Settlers fear becoming island amid hostile Palestinian turf

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KARME TZUR, West Bank — If and when the Wye agreement is ever fully implemented, the 70 Jewish families in this settlement will be shut off from the rest of Israel, surrounded on all sides by Arab villages handed over to the Palestinian Authority.

In all, 18 of the West Bank's 144 Jewish settlements will be partially or completely surrounded by Palestinian-controlled land.

Many in Israel, especially secular Jews, think West Bank residents like those in Karme Tzur — all of whom are religious nationalists and part of the Gush Emunim movement — should pack up and cross back over the Green Line. The secularists are especially aggravated that their sons and daughters must don uniforms and guard settlements against possible attacks.

Moshe Fogel, the head of the Israeli government's press office, asserts that settlers are misunderstood.

"The average Israeli doesn't get here. A lot of what they hear about the concerns of the people living here, they hear through the media," said Fogel, who accompanied American journalists on a tour of the settlement late last month.

Resident Gedaliah Gower agreed and added that religious zealotry didn't bring him here, as many Israelis believe. Instead, it was "the quality of life here that I won't have anyplace else."

He pointed to the neat single-family homes with their cute red-tile roofs and tidy gardens, which give a real suburban feel to the 300-member community about halfway between Bethlehem and Hebron.

Gower has lived in Karme Tzur for 12 of the settlement's 14 years of existence. He doesn't want to move to Jerusalem or Tel Aviv, where high living expenses would force him and his family into a small flat.

In explaining his reason for staying, he barely mentions religious ties to the West Bank that many observant Jews refer to by the biblical names of Judea and Samaria.

In years past, religious settlers vowed to visiting journalists that they would never surrender the land of their ancestors or their vision of a Greater Israel. Now, Gower and others at Karme Tzur decline to be drawn into a discussion about the land's biblical past, choosing instead to focus on the quality of life in their "Jerusalem suburb" and the right of settlers to remain on land that past Israeli governments had encouraged them to call home.

Yes, there is a downside to the serenity they experience living here. Gower readily concedes that his kids must travel to a neighboring settlement in a school bus with bulletproof glass with an armed escort. And his personal car, like most cars belonging to West Bank settlers, has had bulletproof glass installed. To drive to the border of Jerusalem, he will have to pass two neighboring Arab villages.

Yehudit Tayar, public relations director of Yesha, which represents settlers from 144 West Bank communities, said settlers know the dangers are growing.

"If you go to any of our houses at night, you can hear the shootings. The Palestinians are practicing," said Tayar, who lives in a nearby West Bank settlement.

"Daily, all day, there are rocks and drive-by shootings. Jews are being shot and killed or risking attempted murder."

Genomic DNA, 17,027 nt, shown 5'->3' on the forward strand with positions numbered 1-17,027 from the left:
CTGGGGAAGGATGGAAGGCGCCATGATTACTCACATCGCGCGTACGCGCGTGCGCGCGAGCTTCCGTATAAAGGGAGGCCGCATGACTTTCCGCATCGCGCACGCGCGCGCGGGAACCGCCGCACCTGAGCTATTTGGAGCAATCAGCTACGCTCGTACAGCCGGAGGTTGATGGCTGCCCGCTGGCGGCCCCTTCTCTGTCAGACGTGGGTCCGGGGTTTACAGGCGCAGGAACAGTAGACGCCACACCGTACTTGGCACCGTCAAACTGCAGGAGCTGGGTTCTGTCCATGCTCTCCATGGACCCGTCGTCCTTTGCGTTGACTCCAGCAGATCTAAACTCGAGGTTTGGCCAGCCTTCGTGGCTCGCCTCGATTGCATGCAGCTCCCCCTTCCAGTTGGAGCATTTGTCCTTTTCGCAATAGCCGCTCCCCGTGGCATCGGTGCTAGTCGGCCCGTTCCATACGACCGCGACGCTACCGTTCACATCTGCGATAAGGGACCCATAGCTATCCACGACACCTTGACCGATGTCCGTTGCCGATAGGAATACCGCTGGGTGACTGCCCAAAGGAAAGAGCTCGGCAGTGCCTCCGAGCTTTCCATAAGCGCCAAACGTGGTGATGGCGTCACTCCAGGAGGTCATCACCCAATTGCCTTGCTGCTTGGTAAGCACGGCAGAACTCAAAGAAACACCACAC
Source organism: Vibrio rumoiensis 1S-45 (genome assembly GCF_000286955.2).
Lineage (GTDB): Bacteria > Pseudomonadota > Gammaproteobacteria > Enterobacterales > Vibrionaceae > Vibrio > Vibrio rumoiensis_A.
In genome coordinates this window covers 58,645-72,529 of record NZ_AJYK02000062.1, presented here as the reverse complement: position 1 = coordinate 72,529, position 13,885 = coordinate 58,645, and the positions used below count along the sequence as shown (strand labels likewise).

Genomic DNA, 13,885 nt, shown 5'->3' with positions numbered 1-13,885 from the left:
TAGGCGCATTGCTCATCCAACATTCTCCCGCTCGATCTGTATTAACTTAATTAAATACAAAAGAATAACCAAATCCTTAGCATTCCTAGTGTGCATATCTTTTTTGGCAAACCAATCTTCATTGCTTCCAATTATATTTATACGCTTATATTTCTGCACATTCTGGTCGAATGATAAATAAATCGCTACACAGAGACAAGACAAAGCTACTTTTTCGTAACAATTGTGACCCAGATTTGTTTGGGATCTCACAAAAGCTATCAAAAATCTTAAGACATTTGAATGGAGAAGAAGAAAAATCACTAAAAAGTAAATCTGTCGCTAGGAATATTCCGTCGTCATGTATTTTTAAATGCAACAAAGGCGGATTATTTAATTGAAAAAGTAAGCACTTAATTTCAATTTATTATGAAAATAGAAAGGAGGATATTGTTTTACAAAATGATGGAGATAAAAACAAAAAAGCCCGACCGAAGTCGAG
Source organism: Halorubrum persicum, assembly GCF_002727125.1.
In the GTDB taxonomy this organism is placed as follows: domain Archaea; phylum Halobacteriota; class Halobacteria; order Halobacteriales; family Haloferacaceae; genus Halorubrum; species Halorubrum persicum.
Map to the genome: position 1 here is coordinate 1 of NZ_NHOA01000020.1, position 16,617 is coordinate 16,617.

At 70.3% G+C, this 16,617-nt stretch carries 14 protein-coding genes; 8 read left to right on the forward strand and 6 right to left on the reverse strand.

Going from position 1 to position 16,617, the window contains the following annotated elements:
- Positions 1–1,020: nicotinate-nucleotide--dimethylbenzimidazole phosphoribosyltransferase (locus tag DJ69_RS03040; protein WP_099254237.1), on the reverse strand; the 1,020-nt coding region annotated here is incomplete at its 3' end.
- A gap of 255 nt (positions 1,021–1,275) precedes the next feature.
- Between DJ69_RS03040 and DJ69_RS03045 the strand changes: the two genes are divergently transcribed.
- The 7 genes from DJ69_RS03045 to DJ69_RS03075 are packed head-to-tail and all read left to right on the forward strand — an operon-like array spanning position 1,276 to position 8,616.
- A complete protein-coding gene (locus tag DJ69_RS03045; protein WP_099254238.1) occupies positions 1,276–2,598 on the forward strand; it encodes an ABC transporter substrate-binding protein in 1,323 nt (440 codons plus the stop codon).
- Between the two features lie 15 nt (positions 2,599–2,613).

Is this any place to raise a family?

According to Tayar, it is. "Our kids, thank God, are normal kids. When I was recently in the United States I called home and my kids said, `Did you lock your door? You're in the United States and it's dangerous.'"

Gower also rationalizes the peril that he and his family face, noting that terrorists can be found outside of Israel as well. He said he was a shaliach (emissary) in Miami a few years back, and remembers the community's fears after some tourists were shot and killed on the freeway.

"The more we are burdened and under pressure here at Karme Tzur, the more people want to come," he said, pointing to a large plot of land where the settlement leaders hope to build 40 more homes for Jewish families.

Only four months ago, the settlers erected a large, ornate synagogue. A mechitzah in the rear separates wives from their husbands who pray up front.

A mechitzah in the West Bank, separating Arab from Jew, is what Gower and other settlers would really like to see.

At the very least, he would like to see a bypass road built so he could safely drive by the neighboring Arab villages to reach the main Israel-protected highway between Jerusalem and Tel Aviv.

"Our government told us to come here 14 years ago," he said. "Now they are ignoring us."

Tayar spoke of a recent meeting held between settlers and Israeli military authorities to discuss how Karme Tzur and other settlements will be protected from the enlarged Palestinian Authority area.

"What I heard is that all over Israel the military is preparing for war," she said. "There are installing early-warning systems, rerouting water resources and making plans against Palestinian terrorism."

Gower added rhetorically, "Are you talking about starting a peace process or starting a war?"

He said that unlike the 3,000 residents — who under intense pressure left the settlement of Yamit when Israel turned the Sinai back to Egypt in 1982 — the 170,000 West Bank settlers won't surrender their homes so easily.

Is there a veiled threat against his own government? Gower won't speak further on the topic. But he remains optimistic that a final confrontation will never happen.

"I think there will be a blowup somewhere and the peace process won't continue," he said.